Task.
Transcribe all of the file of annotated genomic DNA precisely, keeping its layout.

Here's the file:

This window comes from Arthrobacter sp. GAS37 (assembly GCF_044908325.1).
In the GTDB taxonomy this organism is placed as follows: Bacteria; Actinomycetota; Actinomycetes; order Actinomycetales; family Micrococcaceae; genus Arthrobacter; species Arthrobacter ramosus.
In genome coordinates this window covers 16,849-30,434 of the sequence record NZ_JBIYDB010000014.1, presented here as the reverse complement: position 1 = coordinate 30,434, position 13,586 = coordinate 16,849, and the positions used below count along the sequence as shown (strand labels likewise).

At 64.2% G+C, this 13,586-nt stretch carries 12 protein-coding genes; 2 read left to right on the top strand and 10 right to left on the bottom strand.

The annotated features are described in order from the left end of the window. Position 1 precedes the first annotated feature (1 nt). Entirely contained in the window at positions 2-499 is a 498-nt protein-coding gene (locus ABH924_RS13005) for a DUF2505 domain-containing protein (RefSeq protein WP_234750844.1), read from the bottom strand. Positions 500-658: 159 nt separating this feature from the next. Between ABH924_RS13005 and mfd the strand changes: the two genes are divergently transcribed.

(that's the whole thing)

This window comes from Arthrobacter sp. GAS37 (assembly GCF_044908325.1).
In the GTDB taxonomy this organism is placed as follows: Bacteria; Actinomycetota; Actinomycetes; order Actinomycetales; family Micrococcaceae; genus Arthrobacter; species Arthrobacter ramosus.
In genome coordinates this window covers 16,849-30,434 of the sequence record NZ_JBIYDB010000014.1, presented here as the reverse complement: position 1 = coordinate 30,434, position 13,586 = coordinate 16,849, and the positions used below count along the sequence as shown (strand labels likewise).

At 64.2% G+C, this 13,586-nt stretch carries 12 protein-coding genes; 2 read left to right on the top strand and 10 right to left on the bottom strand.

The annotated features are described in order from the left end of the window. Position 1 precedes the first annotated feature (1 nt). Entirely contained in the window at positions 2-499 is a 498-nt protein-coding gene (locus ABH924_RS13005) for a DUF2505 domain-containing protein (RefSeq protein WP_234750844.1), read from the bottom strand. Positions 500-658: 159 nt separating this feature from the next. Between ABH924_RS13005 and mfd the strand changes: the two genes are divergently transcribed.